There are already questions surrounding how accurate the 2020 Census count will be, due to a severe lack of funding and heavy reliance on the internet for the first time in Census history – but a new push from the Department of Justice to add a question about citizenship status is raising even more concerns over participation.
The Census has not asked about its respondents’ citizenship since 1950, and critics say it would likely lead to a chilling effect in the participation of non-citizens and their relatives and, therefore, an incorrect count. This in turn could create inaccuracies in the allocation of federal government funds for state services like Medicaid and food stamps, as well as the redrawing of Congressional districts and reapportionment of seats – a consequence that would be especially significant in California, which is on the verge of losing a Congressional seat after the 2020 Census.
Supporters argue undocumented immigrants shouldn’t be counted toward Congressional seats anyway, and states should have access to that information if they want to apportion based on citizenship instead of residency.
And even though the official census day is set for April 1, 2020 – more than two years away – the Census Bureau has to turn in the final wording of its questions to Congress by the end of March this year.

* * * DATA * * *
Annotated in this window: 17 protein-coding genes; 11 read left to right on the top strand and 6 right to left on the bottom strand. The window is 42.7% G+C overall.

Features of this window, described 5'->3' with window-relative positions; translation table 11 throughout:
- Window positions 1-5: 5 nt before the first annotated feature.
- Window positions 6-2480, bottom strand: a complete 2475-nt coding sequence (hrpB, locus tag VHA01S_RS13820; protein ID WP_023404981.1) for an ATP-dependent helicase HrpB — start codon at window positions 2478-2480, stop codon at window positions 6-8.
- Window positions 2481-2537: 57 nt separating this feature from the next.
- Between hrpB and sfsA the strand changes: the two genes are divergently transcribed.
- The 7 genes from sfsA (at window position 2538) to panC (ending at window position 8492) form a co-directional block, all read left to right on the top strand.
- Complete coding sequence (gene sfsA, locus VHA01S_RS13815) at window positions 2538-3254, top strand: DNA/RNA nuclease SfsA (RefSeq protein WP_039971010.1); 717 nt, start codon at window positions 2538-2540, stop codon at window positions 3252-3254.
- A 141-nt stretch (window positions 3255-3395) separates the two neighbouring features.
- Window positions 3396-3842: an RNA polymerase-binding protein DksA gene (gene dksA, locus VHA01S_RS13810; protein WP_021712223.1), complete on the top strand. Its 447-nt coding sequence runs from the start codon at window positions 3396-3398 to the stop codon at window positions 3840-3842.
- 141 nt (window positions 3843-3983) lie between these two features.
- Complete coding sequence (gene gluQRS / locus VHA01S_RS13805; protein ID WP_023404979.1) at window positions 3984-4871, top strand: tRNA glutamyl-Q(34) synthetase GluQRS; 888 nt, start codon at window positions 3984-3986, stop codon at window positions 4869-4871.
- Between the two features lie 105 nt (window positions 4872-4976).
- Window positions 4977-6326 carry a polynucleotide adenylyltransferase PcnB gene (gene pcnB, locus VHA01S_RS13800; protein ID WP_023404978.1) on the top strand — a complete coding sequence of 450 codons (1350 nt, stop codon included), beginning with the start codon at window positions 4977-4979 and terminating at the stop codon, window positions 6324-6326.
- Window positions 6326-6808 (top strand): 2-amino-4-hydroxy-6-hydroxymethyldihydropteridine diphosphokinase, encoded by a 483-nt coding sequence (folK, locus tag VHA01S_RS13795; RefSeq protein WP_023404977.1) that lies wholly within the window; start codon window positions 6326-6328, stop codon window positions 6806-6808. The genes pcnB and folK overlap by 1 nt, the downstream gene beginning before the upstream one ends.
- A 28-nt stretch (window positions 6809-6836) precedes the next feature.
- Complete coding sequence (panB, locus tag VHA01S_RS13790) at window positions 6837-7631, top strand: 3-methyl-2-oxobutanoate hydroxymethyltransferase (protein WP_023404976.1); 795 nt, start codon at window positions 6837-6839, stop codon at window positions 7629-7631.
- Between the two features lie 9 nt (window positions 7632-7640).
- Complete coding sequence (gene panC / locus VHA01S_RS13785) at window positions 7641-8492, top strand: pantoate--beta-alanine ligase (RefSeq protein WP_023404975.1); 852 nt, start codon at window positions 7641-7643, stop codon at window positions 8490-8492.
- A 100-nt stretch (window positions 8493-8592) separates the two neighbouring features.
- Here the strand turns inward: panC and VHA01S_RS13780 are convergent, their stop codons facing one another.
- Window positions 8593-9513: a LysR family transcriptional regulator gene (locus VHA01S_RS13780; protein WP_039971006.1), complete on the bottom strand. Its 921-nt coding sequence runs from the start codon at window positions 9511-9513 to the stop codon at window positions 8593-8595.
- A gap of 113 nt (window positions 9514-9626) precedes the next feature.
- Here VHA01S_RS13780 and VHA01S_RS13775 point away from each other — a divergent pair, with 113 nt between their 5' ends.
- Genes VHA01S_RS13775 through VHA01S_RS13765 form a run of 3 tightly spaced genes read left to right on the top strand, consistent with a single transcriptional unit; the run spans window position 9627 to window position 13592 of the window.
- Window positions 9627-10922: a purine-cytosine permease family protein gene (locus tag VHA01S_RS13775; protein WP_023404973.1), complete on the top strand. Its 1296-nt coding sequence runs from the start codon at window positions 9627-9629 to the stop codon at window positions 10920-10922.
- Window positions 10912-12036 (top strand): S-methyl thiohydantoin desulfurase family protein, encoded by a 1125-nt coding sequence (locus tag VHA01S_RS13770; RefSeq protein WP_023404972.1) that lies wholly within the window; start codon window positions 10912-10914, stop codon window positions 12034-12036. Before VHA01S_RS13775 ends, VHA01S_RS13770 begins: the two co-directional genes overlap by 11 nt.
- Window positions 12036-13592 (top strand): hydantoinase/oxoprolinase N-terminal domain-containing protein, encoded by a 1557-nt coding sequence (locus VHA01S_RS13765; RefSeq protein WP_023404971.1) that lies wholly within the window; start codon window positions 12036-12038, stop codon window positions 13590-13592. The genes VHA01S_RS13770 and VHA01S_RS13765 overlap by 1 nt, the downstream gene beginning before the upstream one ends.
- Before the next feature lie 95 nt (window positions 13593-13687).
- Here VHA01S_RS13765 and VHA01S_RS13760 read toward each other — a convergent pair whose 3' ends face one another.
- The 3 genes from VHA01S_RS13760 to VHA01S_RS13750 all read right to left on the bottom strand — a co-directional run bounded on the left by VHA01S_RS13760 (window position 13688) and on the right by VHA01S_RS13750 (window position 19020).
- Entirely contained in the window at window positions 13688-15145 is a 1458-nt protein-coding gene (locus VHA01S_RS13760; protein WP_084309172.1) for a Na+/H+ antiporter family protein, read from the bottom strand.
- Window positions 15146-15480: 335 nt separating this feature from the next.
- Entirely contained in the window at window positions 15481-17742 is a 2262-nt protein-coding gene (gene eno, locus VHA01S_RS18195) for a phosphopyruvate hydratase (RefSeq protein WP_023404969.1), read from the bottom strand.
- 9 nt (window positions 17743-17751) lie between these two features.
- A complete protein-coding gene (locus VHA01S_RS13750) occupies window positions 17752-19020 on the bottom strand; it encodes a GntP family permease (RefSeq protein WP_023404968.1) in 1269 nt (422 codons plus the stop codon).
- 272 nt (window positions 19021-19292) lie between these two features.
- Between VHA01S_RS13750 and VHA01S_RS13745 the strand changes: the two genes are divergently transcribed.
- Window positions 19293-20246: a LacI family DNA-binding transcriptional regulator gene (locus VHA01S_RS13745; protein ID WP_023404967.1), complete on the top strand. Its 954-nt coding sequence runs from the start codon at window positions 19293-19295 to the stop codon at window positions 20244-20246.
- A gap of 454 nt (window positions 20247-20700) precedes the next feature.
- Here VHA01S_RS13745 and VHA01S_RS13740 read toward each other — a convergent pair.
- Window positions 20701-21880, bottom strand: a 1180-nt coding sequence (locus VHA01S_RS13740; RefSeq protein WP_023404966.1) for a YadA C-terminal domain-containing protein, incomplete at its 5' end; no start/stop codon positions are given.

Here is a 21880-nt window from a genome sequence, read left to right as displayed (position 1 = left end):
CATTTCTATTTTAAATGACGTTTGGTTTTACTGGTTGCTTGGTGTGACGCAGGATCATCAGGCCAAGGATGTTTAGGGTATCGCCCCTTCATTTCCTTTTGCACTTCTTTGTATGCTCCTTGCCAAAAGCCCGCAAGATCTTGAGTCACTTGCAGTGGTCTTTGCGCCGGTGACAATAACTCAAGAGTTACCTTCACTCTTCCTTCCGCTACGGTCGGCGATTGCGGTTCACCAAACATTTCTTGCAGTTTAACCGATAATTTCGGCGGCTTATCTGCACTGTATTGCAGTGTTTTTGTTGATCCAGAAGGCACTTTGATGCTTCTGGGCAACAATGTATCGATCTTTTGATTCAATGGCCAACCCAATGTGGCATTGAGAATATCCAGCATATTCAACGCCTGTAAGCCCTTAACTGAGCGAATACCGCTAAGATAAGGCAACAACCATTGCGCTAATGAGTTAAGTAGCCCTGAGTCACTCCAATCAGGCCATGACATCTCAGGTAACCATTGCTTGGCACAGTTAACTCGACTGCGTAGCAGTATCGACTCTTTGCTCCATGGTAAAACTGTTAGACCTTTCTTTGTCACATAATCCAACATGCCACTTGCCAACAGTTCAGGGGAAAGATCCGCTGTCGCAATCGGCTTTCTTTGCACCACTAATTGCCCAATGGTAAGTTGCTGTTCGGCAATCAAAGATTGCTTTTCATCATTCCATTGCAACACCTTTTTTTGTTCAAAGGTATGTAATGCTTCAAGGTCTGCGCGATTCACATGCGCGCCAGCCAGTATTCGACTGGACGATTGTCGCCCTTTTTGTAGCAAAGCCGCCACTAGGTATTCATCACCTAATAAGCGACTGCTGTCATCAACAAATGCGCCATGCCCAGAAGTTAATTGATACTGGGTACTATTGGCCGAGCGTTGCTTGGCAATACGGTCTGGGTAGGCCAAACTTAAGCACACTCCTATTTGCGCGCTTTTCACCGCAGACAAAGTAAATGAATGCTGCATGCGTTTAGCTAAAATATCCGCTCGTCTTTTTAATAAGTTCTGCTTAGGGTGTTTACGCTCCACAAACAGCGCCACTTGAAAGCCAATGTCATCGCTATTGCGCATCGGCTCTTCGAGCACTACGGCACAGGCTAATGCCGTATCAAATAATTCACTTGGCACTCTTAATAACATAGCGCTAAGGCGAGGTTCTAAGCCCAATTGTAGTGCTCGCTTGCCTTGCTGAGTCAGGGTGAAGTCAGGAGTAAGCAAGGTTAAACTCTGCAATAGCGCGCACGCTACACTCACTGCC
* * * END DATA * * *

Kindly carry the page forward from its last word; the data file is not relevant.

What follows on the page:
Larry sits down with proponents of both sides to debate the issue.
James Copland, director of the Center for Legal Policy at The Manhattan Institute
Phil Sparks, co-director of The Census Project, a nonprofit network of organizations that use Census data in day-to-day operations to make decisions and advocate for policy changes; he was an associate director of the Census Bureau from 1996-1999 and held a temp job in graduate school as a census taker
Correction: A previous version of this segment said the last time the Census asked a question about citizenship was in 1960. It was actually last included in 1950. We have corrected the mistake.